“Some of us play the guitar and we face problems keeping our picks. Many times, we keep them in our wallets but have to go through the pain of searching and digging for them only to find that they are gone. Even though picks often are easily replaceable, it is a real pain to find that you are out of picks, and some of them hold sentimental value that cannot be replaced. Therefore, we felt that a slim pick holder that could give necessary protection, would be the best solution, and designed Pickpocket after much research and prototyping. Precision made of stainless steel, it is a pick holder in the form of a card. With three slots snuggly securing any guitar pick, there is no need to worry about finding or losing them anymore! At 0.5mm thin, Pickpocket is slimmer than an average credit card, adding negligible bulk. Simply insert your picks, store Pickpocket in your wallets and you’re good to go!”

Pickpocket is available on Kickstarter at a basic price of USD$10. The campaign started on November 4 and will run for 30 days.

AL, The Fanning Wallet

If you run a quick search on ‘minimal wallets’, the results are overwhelming. One would think there’s only so much you can do with a wallet, but Industrial Design students Lee Han Xi, Lim Jun Jie and Lynn Ho Xin Yi pumped out a design with a ‘fanned’ push mechanism that makes access to your cards and cash quick and easy.

“Yes, you have to press AL to fan its contents out. Not a sideways slide, a true outward fan. This makes accessing your cards and cash so much easier. Forget the fiddly nuts, screws and bolts, AL has no additional mechanisms, so it will never bail on you. Made of two stainless steel plates, a spring steel bend and an inner pouch, AL comes in Steel, Noir and Bronze finishes. The beginnings of AL definitely stems from an industrial designers’ tendency to solve problems. The market was definitely over saturated. However, all of them failed to solve one singular problem … Being so engrossed with the eventual outcome that the wallet had to be slim, they forget the human part of using the wallet – to be user-friendly. Starting from scratch we played around with various mechanisms, sliding, pushing, twisting, flipping … and finally settled on fanning.”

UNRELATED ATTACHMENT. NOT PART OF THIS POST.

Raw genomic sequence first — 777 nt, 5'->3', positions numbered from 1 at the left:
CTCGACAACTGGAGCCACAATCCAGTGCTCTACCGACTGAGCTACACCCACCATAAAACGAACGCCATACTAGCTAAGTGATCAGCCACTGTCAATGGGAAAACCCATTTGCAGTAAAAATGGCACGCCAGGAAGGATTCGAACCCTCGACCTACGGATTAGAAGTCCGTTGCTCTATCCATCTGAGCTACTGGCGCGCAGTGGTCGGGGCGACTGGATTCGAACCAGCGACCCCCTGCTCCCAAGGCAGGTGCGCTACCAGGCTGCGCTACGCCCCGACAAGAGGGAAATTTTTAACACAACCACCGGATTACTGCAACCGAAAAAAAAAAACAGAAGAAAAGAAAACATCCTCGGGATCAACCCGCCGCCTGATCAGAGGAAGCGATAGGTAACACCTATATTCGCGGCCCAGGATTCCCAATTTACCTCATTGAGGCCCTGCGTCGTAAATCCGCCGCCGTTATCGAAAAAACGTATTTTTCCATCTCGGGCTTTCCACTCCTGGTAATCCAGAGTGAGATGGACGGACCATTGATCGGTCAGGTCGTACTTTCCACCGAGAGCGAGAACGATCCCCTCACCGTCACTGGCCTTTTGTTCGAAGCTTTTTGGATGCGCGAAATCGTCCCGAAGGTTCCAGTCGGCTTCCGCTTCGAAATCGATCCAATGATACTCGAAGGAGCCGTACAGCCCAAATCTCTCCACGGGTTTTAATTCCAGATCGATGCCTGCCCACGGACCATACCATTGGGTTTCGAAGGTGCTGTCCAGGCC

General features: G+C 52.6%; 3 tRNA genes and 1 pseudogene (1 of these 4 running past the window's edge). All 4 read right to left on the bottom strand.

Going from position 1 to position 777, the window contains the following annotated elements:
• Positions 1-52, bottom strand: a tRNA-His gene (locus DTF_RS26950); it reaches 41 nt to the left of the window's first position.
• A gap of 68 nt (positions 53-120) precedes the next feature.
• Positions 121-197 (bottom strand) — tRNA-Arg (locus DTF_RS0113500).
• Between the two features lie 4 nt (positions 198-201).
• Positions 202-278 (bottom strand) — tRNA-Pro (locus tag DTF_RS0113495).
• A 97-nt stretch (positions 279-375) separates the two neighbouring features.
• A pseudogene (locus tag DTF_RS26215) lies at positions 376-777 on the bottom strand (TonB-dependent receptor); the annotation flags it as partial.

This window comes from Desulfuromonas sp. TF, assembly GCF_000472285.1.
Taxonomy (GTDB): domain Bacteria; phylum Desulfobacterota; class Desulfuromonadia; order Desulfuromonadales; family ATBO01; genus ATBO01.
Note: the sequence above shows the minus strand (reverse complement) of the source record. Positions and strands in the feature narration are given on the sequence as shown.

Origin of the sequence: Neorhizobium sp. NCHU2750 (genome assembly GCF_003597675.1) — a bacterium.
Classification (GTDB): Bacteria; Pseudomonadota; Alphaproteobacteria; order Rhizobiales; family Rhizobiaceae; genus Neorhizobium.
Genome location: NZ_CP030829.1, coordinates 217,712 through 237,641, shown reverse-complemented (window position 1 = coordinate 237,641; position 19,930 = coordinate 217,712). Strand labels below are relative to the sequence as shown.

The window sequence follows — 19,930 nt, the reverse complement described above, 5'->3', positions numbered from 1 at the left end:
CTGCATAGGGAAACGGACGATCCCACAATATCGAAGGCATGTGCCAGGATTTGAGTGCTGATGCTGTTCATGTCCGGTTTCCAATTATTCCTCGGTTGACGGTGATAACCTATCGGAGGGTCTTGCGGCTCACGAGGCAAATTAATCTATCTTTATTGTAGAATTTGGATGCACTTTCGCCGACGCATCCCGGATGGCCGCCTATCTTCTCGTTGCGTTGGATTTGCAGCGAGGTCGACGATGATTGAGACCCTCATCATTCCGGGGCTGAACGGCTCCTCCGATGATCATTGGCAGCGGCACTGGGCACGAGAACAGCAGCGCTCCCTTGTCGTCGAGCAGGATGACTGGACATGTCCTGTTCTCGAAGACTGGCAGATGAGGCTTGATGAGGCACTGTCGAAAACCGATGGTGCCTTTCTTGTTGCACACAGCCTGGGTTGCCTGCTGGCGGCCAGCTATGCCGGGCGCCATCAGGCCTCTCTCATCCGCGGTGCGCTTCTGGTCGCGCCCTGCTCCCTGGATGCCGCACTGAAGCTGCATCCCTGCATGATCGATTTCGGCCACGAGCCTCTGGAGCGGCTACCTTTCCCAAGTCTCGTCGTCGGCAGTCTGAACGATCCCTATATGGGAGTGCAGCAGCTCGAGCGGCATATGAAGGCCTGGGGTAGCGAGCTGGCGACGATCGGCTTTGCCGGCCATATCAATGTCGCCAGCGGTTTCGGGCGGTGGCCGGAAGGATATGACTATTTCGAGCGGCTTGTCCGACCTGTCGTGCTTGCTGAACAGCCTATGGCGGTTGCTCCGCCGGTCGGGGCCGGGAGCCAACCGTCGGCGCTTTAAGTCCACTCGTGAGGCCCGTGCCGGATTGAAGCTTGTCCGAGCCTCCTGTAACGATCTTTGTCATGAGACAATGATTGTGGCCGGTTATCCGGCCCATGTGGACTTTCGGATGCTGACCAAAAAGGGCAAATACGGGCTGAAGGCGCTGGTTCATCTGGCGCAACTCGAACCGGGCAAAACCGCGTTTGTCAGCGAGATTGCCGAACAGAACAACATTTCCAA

AL is available on Indiegogo for a basic price of USD$29. The campaign will run for 30 days from 1st November 2015.

The NOAH Desktop Cable Organiser

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Sometimes it’s the simple things that change our lives. Such was our surprise with NOAH, a functionally clever desktop cable organizer devised by Industrial Designers Kevin, JY and Ryan.

Kevin tells us what the organizer is all about (apart from looking terrific) …

“NOAH houses your cables with a simple twist. Designed with basic necessities in mind, it can efficiently store, organise and shorten laptop and phone cables on the tablescape. The secret lies in both the internal zig-zag structure and a quick looping gesture. Combined, this is the key step that gives NOAH the magic touch to extend or retract your cables. The internal zig-zag structure is cleverly designed to perform more. The taper form first organises cables on 3 distinct levels. It also doubles as a springboard that pops the lid off when one nudges the structure. Last, even when flushed against a flat wall, NOAH can still support cable storage with ease thanks to the tapering. All this, in a small package.”

Visit the Indiegogo campaign page for more details.

Eugene Tan’s Dandy at ARTEFACT

There is nothing simple about this bicycle. This is an experience of its own which will force you to indulge in comfortably riding. The design is by Eugene Tan, and you can check it out at ARTEFACT, an exhibition of product design works by the Class of 2015, NTU School of Art, Design & Media (Major in Product Design).